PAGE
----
FORSYTH COUNTY, N.C. — Forsyth County commissioners approved $3.7 million in American Rescue Plan Funding to expand and support pre-K programs in the county.
What You Need To Know
Forsyth County commissioners approved $3.7 million to support and expand pre-K programs locally
The Pre-K Priority is a grassroots organization working to bring affordable preschool to every 4-year-old in Forsyth County
The funding will support expansion over two years
The Pre-K Priority is an initiative with more than 80 local partners, striving to make pre-K programs accessible and affordable for all 4-year-olds in Forsyth County. The ARPA funding will create 30 preschool classrooms, as well as recruit, train and retain more teachers.
Theressa Stephens is the founder and director of Church Childcare in Walkertown. She’s an advocate for early childhood education and has been a part of the Pre-K Priority since its start in 2014. She believes the ARPA funding to expand pre-K programs is a great investment.
“This is going to open up doors for opportunities to have additional resources within our facility, having support from preschool intake, speech therapists,” Stephens said. “If there’s a developmental need, we will have those specialists to come into our facility and to assist our teachers but also train them, and so we’re really excited that this is going to open up a door for those teachers to get that exposure, something that they’ve never had, that private childcare centers have never had the resources to have a specialist to come in because we can’t afford it.”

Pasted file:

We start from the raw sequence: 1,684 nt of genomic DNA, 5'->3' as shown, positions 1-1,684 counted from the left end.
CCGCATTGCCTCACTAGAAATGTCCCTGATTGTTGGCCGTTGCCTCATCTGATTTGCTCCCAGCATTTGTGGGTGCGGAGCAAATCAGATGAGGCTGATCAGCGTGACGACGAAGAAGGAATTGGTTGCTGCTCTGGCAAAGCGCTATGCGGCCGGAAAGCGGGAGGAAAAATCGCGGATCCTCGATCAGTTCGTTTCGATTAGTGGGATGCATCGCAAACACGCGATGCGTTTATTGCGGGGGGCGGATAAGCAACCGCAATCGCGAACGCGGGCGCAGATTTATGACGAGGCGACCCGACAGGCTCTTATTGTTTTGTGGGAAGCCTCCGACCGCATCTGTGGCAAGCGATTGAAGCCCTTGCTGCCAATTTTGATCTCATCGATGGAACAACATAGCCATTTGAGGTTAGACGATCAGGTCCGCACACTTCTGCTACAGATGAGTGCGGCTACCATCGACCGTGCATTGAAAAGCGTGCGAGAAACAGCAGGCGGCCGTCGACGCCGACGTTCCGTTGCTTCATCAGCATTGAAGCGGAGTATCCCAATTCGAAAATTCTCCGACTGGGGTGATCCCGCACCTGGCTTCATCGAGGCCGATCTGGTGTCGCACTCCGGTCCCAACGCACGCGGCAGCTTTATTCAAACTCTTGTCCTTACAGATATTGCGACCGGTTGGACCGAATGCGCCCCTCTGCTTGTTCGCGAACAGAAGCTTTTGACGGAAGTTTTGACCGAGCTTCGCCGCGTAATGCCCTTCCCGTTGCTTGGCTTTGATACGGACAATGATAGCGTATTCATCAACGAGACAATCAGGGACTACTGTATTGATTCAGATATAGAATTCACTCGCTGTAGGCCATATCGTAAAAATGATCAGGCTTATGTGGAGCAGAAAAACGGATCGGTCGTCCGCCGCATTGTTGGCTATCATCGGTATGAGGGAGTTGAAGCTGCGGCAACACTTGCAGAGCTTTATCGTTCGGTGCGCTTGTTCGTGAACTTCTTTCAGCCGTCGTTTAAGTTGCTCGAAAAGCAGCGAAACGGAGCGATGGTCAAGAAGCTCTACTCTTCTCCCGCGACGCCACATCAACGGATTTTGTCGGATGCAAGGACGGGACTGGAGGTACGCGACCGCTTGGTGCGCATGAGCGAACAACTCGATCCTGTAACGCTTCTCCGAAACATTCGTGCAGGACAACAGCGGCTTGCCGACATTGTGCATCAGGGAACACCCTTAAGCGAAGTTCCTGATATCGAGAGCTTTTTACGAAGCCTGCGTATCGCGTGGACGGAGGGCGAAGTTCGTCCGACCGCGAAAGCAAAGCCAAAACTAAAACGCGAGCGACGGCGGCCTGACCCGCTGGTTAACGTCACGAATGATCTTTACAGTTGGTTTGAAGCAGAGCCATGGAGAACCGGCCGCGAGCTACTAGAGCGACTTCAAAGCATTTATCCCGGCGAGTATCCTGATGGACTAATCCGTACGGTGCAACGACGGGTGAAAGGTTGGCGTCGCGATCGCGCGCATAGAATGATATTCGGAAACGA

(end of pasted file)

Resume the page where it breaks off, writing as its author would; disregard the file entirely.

Preschool gives children a chance to learn the fundamentals of education, while learning socially as well. Stephens says it’s important for a child to be in an educational and social environment before starting kindergarten.
“Research tells us that a child’s brain develops 90% by the time they’re age 3, so we want to make sure we’re impacting our children as early as infancy. We don’t want to wait until later, because it puts them at a higher risk when they do move on to kindergarten,” she said.
The funding would help Stephens secure and retain teachers and staff at her facility, if it’s selected. She says the labor shortage that’s hit the country has impacted the educational sector for much longer. The low wages offered in many teaching positions often forces teachers to change careers and find other jobs, according to Stephens.
“We’re in a workforce crisis, in our entire country, but people have to realize early childhood was already in a workforce crisis prior to the pandemic. It’s people out here that would want to teach, but they can’t afford to because of the salary,” she said.
The schools selected to participate will be notified in 2023. The funding will support the expansion over two years and the Pre-K Priority will monitor outcomes in hopes to continue future investments. For more information on the Pre-K Priority, click here.